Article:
Information and communication technologies (ICT) include computers, the Internet, broadcasting technologies (radio and television) and telephony. While the rise of computers and the Internet has provoked great interest in the ways in which they can be applied in education to improve its efficiency and effectiveness at all levels, older technologies, such as the telephone, radio and television have long been used as instructional tools. Radio and television have been used for open and distance learning, although print has remained the cheapest, most accessible and most dominant delivery mechanism in developed as well as developing countries.
As a result of the increasing application of ICTs in education, a number of new learning approaches have emerged. E-learning encompasses learning at all levels, formal as well as non-formal, using information networks such as the Internet, an intranet (LAN) or extranet (WAN) for course delivery, interaction and facilitation. Blended learning refers to learning models that combine traditional classroom practice with e-leaning solutions. The blending of different methods was developed after educators recognized that not all learning is best achieved in an electronically-mediated environment, in particular one that dispenses with a live instructor altogether.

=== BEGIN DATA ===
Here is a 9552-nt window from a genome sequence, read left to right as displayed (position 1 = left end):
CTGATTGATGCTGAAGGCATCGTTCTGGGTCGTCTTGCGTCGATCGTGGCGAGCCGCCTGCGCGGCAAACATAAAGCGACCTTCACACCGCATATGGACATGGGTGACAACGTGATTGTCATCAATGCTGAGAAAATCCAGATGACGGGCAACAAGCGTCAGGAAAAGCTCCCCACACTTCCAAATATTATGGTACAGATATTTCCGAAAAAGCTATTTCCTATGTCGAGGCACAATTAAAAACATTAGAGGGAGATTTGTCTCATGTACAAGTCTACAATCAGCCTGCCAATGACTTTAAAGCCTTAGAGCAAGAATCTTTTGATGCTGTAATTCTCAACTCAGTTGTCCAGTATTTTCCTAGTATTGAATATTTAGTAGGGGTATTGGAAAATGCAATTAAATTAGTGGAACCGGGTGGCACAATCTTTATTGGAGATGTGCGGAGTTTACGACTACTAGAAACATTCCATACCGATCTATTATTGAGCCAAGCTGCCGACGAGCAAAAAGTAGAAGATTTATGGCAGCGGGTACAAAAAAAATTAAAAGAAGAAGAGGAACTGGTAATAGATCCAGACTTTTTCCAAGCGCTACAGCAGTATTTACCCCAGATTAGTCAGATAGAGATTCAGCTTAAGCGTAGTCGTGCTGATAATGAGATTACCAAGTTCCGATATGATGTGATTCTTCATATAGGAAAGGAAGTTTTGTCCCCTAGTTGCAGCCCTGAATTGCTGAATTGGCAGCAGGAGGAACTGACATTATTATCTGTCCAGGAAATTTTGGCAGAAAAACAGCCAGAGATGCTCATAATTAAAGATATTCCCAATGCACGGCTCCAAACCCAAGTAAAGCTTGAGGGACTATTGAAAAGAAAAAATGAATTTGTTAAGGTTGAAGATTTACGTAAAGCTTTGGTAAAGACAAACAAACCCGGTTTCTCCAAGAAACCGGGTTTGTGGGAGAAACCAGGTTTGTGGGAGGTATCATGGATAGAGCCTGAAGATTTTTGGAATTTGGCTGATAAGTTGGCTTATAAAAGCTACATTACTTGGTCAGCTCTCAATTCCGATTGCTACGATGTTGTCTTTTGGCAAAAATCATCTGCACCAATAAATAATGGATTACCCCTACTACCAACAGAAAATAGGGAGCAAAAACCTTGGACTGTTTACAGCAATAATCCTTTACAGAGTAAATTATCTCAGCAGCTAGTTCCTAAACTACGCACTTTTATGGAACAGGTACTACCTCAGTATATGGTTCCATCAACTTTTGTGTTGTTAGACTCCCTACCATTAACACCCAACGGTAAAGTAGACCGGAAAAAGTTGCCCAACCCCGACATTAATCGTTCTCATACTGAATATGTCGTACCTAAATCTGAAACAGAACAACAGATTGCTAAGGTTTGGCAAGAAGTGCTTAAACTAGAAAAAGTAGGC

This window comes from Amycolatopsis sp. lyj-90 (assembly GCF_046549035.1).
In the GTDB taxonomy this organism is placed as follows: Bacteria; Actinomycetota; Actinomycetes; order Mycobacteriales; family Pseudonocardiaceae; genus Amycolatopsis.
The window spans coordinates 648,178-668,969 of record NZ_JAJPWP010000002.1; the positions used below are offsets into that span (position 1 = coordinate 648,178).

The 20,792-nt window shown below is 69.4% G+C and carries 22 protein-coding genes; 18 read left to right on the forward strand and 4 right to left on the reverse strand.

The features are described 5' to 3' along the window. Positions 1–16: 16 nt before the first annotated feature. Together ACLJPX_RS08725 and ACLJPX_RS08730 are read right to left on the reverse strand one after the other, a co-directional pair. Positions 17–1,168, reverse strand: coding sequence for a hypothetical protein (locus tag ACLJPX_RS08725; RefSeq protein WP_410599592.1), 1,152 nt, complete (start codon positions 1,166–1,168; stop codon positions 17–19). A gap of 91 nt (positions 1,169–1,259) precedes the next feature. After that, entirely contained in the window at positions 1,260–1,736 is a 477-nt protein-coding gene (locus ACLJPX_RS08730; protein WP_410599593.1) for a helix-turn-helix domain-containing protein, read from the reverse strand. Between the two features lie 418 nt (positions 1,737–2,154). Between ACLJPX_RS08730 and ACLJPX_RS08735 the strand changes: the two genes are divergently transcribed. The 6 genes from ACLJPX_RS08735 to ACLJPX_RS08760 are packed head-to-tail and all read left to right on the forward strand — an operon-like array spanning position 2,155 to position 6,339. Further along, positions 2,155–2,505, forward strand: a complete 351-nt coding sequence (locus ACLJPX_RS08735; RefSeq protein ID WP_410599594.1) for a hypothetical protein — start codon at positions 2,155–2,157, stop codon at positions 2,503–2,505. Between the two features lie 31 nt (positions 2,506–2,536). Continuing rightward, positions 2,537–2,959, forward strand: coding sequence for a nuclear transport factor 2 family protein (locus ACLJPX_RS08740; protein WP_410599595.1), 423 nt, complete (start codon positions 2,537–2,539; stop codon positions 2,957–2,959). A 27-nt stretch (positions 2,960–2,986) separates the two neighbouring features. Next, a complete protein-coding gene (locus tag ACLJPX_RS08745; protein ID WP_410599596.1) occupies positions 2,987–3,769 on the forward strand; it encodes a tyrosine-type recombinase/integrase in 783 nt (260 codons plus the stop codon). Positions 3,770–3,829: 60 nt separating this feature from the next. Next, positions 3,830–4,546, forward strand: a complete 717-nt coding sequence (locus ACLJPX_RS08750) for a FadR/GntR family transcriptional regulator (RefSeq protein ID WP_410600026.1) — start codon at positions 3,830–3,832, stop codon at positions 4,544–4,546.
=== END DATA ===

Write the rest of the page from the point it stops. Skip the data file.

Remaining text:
Open and distance learning is a learning approach in which teacher and learner are separated in time or place and uses a variety of media, including print and electronic, to ensure a two-way communication that allows tutors and learners to interact.
Some types of ICTs, such as teleconferencing technologies, make it possible for multiple, geographically dispersed learners to receive instruction simultaneously. The Internet and the World Wide Web also provide access to learning materials in almost every subject and in a variety of media anywhere at any time of the day and to an unlimited number of people. One of the most commonly cited reasons for using ICTs in education has been to better prepare students for a workplace where ICTs are becoming more and more ubiquitous. In addition, ICTs can improve the quality of education by increasing learner engagement and motivation, by facilitating the acquisition of basic skills and by enhancing teacher training.
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